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Earlier this week, as I sat in my new home back on the Northern side of the planet, sipping coffee and trying not to make a sound in the early morning hours, in a house that echoes because there is no furniture just yet, it was a reminder of new beginnings and all the changes the last several months have brought.

A year and a half ago, I wrote a piece called Moving & The Stages of Grief and was recently contacted by a number of people who said it both resonated with them and helped them. I took those messages as my cue to go back and examine the words. Ironically, they once again make sense as my life is facing massive change. Now, instead of going abroad and opening my life up to new people and experiences, I am coming back to a place where life moved forward as I was away. Things changed

When the decision was made to return home, I knew I wanted to be as prepared as possible for what I might face. Having just done the move two years prior, I knew the emotions that can accompany the life of an expat. I wasn’t naïve to the fact that returning wasn’t going to be a walk in the park.

When we made the decision to move two years ago, I knew there would be a lot of changes and did everything I could to prepare. And much like I did then, I had done the same in coming back.

But even in doing so, one can never prepare for what they don’t know.  You can certainly try, but at some point, you realize you are simply putting one foot in front of the other, trusting it will all work out.

Loss can be many things – the loss of a loved one, the loss of a relationship, the loss of a job. Anyone who has been through any of those things has likely read a multitude of articles about the grieving process and the different stages they will go through.

Moving is no exception. There is a lot of loss associated with packing up and leaving, whether it is to a different state or a different country.   Moving abroad was like compounding several of those losses that are singularly difficult and piling them one on top of the other – a game of Jenga.

I had plenty of “oh shit, what have we done” moments after we first arrived to Australia, followed by panic and sadness. I came to realize this was completely normal as we had literally changed everything in our life.

I sat with those moments, but in the early days shortly after the move, didn’t quite know how to process what I was thinking. I was so excited when we made the decision to move, so I was surprised to find myself feeling that way.

But, sometimes feelings aren’t the reality of our circumstances. They are just ways in which each person processes and accepts certain things. Our identities are more than our emotional thoughts.

During that time, I happened to come across an article about expats and the stages they go through as they give up their old life. Their job. Their home. Their friends. Familiarity. Stability. It made sense – grief. Don’t get me wrong, it was my choice to go. I get that. In fact, as I was reading the article that was my first thought – I am not allowed to feel this way. I chose to do this. So, why am I now struggling with it?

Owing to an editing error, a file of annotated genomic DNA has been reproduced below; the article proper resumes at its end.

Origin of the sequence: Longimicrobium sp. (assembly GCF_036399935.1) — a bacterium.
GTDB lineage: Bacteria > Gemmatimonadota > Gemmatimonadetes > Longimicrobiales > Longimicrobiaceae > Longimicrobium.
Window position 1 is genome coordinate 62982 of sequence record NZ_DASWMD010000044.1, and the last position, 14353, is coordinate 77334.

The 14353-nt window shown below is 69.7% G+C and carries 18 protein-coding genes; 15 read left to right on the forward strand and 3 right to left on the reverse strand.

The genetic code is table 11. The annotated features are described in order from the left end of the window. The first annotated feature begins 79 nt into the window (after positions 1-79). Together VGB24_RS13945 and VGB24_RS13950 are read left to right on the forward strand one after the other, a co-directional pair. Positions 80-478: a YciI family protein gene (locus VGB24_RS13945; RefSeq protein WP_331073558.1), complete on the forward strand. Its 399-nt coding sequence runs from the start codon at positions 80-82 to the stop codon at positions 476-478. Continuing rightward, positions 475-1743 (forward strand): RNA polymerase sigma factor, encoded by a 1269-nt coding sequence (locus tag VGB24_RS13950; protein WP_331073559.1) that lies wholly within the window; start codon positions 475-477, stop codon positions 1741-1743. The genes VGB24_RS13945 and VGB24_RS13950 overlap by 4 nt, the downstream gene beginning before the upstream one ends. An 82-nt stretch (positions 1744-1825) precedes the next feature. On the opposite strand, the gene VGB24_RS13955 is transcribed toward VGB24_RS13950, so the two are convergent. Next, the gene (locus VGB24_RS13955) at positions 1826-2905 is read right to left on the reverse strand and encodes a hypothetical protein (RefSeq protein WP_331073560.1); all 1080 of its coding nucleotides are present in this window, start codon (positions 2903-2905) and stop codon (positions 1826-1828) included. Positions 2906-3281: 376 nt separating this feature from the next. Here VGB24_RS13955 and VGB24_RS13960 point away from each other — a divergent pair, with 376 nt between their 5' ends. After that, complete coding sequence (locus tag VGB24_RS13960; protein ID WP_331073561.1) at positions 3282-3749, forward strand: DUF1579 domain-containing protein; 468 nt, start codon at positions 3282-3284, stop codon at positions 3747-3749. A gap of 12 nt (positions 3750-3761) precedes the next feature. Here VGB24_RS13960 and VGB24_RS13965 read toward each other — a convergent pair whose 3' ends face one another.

But as life would have it, I did. I struggled.

When I made my way across the world the first time, I missed familiar labels in the grocery store and carts that didn’t drive sideways. I missed crossing a road without having to think about a million little things that could result in me being squashed like a pancake. I missed friends. I missed the routine of my old life. I missed my home. I missed colleagues. I missed driving with ease and not having to repeat “to the left” over and over in my head.

Everything changed.

The grieving process doesn’t happen in order. It doesn’t have a time frame attached. Some days are better than others. Some remind you of all the amazing experiences you have in front of you, waiting to embrace them. Other days, a photo of friends or someone celebrating a milestone that you will miss brings on sadness.

And now I am doing it all over again, in reverse. Saying goodbye to new friends and life as it was starting to take shape, all while navigating through changes that have happened back home. Only this time, I have a better idea of what to expect. There have been a few things here and there that I didn’t anticipate, but that’s life! Some have been good surprises, while others have been more challenging.

The key in all of it is to allow yourself to experience it – the good, bad, and ugly. By doing so, we eventually process it correctly and get to the stage of acceptance. We find ourselves at peace with where the road of life has led us.

Peace doesn’t mean a life without noise, trouble, struggles, or hard work. It means to be in the midst of those things and still be calm in your heart.

I know waiting around the corner, is a life that has yet to reveal itself. A future that is still unknown. And I am completely okay with all of it.

Although, I guess the joke continues: I am perpetually geographically challenged!

The saving grace in all of this and the one thing that remains consistent is that no matter where the road of life may lead, the people who love you will always be there for you, whether they are half a world away or just down the street!

Cheers to a new week and new beginnings.

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